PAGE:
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The start of WPPI 2010 Vegas!

By 13/03/2010 13 Comments

What a whirlwind the past week has been! I haven’t really been able to blog as often as I would have liked to. I still have so many things to write from my coastal trip from San Fran to LA! Unfortunately that will have to wait.

This past one week, I was in Las Vegas, attending the largest wedding & portrait photography conference in the world – WPPI 2010! This year, 14,000 people came from all over the world to hear from the world’s best –  photographers like Marcus Bell, Jerry Ghionis, Yervant, Jasmine Star, Kevin Kubota, Dane Sanders, amongst many others.

I was thrilled that I could make the trip this year, together with fellow photographers influential in the Malaysian industry –  Louis Pang, Zung, Patrick Low & Jenny Sun. I’ve made so many new friends this week and have been so inspired by the lives of the people that I’ve encountered.

In a nutshell, he’s an overview of what happened the past one week.

The first 2 days of the conference was really awesome because I attended Cliff Mautner’s Plus class. This is an intimate class of 25 people only. Cliff not only taught us his signature style of getting beautiful back rim lighting like these shots…

…but he also shared with us his life, experiences, and his thoughts on the business of wedding photography. I’ll share more in another post. [updated: read the post here]

While I was in Cliff Mautner’s class, Alex was attending Ken Sklute’s Plus class, where he learnt a lot about lighting. The Plus classes are worth it. If any photographer out there is thinking of attending WPPI, this is something not to miss.

After the 2 days of Plus classes, we had events like Master classes going on. Master classes are only 2 hours long, but the class size is up to 50 people. Unlike the main Platform classes, some of which seat up to 1000 people, you can understand why people pay more just to have a more personal time with the trainer.

I attended only one Master class (you have the option to attend up to 3, with a fee of course!). I chose Dave and Quin Cheong’s class, or better known as DQ. Some photographers might be familiar with DQ QuiKeys, a hardware workflow solution for post processing your images. Dave and Quin are the photographers who developed this product.

Doesn’t Quin look hot? And the best thing is, she’s from Malaysia! But living in Canada now.

They too shared their perspective on business. One of the things that they said which makes so much sense is their idea on albums. They believe that photographers should always shoot for albums.

“If a story is worth sharing…” they said, “…present it properly. Whose children will pop a DVD and sort through a thousand images years from now?”

The main thing about selling to your clients is ensuring that you gain their confidence and trust. Getting your potential clients to trust that you will understand their needs and cater to it. You are making photographs for your clients, after all, not just to satisfy ‘your personal artistic vision’.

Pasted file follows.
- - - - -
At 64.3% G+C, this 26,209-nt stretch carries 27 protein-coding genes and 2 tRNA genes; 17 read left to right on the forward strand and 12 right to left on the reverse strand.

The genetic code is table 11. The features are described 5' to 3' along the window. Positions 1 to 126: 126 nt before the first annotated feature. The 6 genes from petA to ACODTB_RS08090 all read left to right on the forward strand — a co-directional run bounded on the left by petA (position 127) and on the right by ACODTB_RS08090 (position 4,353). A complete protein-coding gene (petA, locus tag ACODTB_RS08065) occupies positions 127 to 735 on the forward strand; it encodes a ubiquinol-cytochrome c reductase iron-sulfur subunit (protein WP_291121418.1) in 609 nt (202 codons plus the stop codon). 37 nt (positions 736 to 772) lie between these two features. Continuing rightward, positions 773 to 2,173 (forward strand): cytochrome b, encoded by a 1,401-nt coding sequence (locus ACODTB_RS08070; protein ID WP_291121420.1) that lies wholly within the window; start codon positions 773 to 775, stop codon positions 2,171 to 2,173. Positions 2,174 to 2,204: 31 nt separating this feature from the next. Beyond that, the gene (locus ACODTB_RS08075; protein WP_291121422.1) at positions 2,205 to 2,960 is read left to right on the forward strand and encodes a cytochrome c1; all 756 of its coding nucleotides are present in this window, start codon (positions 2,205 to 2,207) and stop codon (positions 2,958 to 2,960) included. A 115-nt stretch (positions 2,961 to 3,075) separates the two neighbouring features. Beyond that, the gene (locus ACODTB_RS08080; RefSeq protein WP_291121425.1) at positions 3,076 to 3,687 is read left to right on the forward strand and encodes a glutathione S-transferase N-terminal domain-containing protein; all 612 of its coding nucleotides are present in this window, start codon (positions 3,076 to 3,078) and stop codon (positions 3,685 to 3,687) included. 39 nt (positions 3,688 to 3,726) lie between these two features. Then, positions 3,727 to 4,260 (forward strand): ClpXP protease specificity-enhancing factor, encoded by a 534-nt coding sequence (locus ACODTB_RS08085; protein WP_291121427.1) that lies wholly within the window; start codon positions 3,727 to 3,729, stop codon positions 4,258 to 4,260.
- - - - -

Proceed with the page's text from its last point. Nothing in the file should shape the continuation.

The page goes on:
While Master classes are ongoing in various rooms, the print competition judging is held over 2 days. This is a really informative session for me. In various rooms, judges are presented prints from the latest 16 x 20 print competition. These prints come from all over the world, including Malaysia and Russia! As they comment on what they think makes or break that particular image, I learnt a lot about how to view a print critically.

A few things I noted:

1. The best photo size for the 16 x 20 print competition is not more than 12 x 15 inches. Leave the rest for the matte board.

2. Matte photos look better under the hot spotlight.

3. Photos that are post processed in moody, darker tones seem to interest the judges more than bright coloured images.

4. Your eyes are drawn to the brightest part of the image first, then the darker areas. This is a post processing rule as well – so make sure that when you post process your images, you dodge and burn until the audience sees ‘your vision’.

5. It’s not just technical things that the judges are looking out for. They pay attention to the bride and groom’s body language in the photo. Does the pose look believable? What do the expressions on their faces convey?

On the 7th of March, the WPPI 2010 conference was officially launched. It was also my birthday. What a celebration it has been, to be inspired by so many people through WPPI! Prior to WPPI, I also joined a competition, and I won a photography session with Dawn McCarthy, a renowned photographer in Jacksonville, Florida. We did the photo shoot on my birthday, so that was special! Looking forward to seeing the images.

I can’t possibly summarize what I experienced in WPPI 2010 through one blog post. So, part 2 coming up soon! [updated: view part 2 here]

View the Trash the Dress Vegas photos here.

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